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In a recent case, the Court of Appeal (CA) has considered whether the band of reasonable responses could be expanded depending on the seriousness of the act of misconduct to the particular employer.
In Newbound v Thames Water Utilities Ltd, Mr Newbound had worked for Thames Water Utilities Ltd (Thames Water) for 34 years and was responsible for inspecting equipment in sewers. During one inspection, he and a colleague entered the sewer without any breathing apparatus contrary to Thames Water's new health and safety policy. Following an investigation, Mr Newbound was summarily dismissed for gross misconduct but his supervisor, who had not insisted that Mr Newbound wear breathing apparatus, received a written warning. Mr Newbound brought a claim of unfair dismissal.
The Employment Tribunal (ET) found that the dismissal was unfair given Mr Newbound's length of service, clean disciplinary record, the fact that his colleague was in charge of this particular inspection and that the particular requirements to breathing apparatus were new. The ET also highlighted that Mr Newbound had not been informed that failure to wear breathing apparatus would lead to disciplinary action and possibly, dismissal. On this basis, the ET held that the decision fell outside the band of reasonable responses. Mr Newbound had also been treated inconsistently with his colleague who received a lesser sanction.
In a successful appeal by Thames Water, the Employment Appeal Tribunal (EAT) held that the dismissal had been fair. The ET judge had failed to consider the seriousness of the matter, in terms of the health and safety implications, for the company. Given this, Thames Water was able to expand the band of reasonable responses to include dismissal for this act of misconduct. Mr Newbound appealed.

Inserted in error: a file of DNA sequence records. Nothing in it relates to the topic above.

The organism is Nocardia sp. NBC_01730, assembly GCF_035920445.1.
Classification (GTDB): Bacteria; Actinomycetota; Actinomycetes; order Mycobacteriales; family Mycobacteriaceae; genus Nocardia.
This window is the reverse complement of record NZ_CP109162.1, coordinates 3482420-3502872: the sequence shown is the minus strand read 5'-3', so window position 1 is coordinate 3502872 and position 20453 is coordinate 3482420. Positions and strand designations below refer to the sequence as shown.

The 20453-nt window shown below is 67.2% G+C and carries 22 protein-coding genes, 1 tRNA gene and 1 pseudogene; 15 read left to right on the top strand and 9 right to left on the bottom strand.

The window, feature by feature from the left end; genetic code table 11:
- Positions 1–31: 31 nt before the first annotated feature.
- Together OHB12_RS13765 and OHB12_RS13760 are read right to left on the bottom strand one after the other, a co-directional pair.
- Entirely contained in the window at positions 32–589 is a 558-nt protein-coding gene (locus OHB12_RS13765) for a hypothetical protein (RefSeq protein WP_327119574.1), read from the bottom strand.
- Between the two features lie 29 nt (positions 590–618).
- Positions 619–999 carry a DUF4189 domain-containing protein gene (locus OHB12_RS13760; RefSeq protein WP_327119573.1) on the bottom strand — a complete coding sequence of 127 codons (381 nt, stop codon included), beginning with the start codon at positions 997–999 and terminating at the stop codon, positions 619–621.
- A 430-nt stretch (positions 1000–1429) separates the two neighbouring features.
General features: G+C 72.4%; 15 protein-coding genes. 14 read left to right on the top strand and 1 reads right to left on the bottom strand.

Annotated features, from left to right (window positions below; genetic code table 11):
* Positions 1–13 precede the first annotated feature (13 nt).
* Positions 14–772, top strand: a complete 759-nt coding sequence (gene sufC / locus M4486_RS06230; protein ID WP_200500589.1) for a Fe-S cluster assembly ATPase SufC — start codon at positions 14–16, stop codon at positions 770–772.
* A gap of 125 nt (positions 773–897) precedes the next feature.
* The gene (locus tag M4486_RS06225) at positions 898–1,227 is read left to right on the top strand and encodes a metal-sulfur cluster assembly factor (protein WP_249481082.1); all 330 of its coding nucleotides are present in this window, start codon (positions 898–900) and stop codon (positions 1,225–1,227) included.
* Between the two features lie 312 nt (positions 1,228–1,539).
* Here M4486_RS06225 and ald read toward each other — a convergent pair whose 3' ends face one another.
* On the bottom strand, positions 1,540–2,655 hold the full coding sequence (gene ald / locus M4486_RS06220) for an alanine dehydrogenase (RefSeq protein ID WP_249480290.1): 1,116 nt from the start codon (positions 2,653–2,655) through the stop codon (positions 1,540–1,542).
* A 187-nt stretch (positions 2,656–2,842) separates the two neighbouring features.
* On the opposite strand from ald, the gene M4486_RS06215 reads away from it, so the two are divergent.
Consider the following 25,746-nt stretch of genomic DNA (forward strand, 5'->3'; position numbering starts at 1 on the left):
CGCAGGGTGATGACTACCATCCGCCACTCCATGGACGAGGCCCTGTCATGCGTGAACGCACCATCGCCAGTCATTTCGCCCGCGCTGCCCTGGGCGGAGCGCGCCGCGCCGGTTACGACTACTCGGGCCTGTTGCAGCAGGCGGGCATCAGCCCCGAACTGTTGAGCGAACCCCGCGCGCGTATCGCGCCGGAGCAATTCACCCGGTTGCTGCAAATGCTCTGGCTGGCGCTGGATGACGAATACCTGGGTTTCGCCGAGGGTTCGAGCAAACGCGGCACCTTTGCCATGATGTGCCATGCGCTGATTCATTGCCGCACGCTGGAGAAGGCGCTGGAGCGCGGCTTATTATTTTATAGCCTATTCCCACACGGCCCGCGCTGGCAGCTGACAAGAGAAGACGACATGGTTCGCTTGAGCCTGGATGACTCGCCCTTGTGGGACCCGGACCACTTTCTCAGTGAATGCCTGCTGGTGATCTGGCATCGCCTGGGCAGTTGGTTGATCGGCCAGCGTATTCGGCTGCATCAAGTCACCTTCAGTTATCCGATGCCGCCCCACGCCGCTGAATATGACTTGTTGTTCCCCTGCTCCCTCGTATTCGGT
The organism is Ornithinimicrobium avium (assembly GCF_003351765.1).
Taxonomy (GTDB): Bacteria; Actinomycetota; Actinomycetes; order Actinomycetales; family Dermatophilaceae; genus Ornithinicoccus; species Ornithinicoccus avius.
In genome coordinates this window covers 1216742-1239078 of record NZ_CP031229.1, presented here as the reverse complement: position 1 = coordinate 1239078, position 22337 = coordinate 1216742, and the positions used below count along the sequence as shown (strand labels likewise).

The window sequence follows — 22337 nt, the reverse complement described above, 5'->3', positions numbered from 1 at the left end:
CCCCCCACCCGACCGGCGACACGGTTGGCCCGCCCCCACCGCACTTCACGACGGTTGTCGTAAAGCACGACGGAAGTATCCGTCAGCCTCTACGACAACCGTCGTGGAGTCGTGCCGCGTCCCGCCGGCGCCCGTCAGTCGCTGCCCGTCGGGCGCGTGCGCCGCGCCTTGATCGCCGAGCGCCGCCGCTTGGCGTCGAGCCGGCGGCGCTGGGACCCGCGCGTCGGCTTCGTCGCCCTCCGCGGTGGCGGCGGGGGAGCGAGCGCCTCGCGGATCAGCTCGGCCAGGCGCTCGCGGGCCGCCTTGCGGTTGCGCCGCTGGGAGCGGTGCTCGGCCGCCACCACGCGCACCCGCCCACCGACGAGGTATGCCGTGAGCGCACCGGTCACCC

The CA, in allowing appeal, held that the ET had been entitled to conclude that no reasonable employer would have dismissed Mr Newbound in the circumstances. The CA dismissed the submission by Thames Water that a very wide margin should be given to employers in terms of what constituted a reasonable response to breaches of health and safety procedures. Instead, the CA held that there was no special rule about assessing the reasonableness of a dismissal in a breach of health and safety requirements and criticised the EAT for seeking 'to stretch the band of reasonable responses to an infinite width'.
This case is a useful reminder to employers that when taking a decision to dismiss an employee it must fall within the range of responses of a reasonable employer in the same circumstances. The case also shows the importance of informing employees when a failure to follow a policy or procedure will lead to disciplinary action, especially when it could lead to dismissal. Employers should ensure that the implement thorough and regular training on policies and clear guidance in this regard.